Over the past fifty years, preservation policy has evolved very little, despite escalating accusations that landmarking and historic districting can inhibit affordable housing, economic development, and socioeconomic diversity. The potential to understand these dynamics and effect positive change is hindered by a lack of data resources and evidence-based research to better understand these impacts. One of the biggest barriers to preservation research has been the lack of data sets that can be used for geospatial, evidence-based, and longitudinal analyses.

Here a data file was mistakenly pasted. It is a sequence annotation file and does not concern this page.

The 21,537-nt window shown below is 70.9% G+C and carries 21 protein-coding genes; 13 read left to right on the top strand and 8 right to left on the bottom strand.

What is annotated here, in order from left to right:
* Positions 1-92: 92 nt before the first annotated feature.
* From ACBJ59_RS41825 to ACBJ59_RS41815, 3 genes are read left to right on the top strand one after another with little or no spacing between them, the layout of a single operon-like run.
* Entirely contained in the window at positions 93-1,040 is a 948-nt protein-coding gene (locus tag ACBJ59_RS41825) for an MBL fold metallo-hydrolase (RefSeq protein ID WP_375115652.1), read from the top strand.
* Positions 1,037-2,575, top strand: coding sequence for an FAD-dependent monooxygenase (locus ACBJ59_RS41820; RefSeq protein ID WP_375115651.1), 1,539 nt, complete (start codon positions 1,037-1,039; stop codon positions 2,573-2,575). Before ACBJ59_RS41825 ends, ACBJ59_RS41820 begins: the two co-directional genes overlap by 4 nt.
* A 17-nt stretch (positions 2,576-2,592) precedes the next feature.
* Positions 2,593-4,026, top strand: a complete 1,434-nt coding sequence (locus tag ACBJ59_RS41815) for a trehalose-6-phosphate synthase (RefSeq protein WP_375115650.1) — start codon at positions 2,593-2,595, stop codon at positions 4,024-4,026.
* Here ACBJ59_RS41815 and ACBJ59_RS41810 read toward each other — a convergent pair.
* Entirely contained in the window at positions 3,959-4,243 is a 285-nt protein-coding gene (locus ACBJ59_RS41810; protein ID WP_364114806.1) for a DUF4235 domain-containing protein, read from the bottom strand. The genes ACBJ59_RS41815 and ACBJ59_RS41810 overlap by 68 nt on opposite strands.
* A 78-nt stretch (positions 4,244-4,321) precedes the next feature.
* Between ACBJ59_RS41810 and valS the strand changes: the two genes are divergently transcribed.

This first book in the series Issues in Preservation Policy explores the ways that enhancing the collection, accuracy, and management of data can serve a critical role in identifying vulnerable neighborhoods, understanding the role of older buildings in economic vitality and community resilience, planning sustainable growth, and more. For preservation to play a dynamic role in sustainable development and social inclusion, policy must evolve beyond designation and design regulation and use evidence-based research to confront new realities in the management of urban environments and their communities.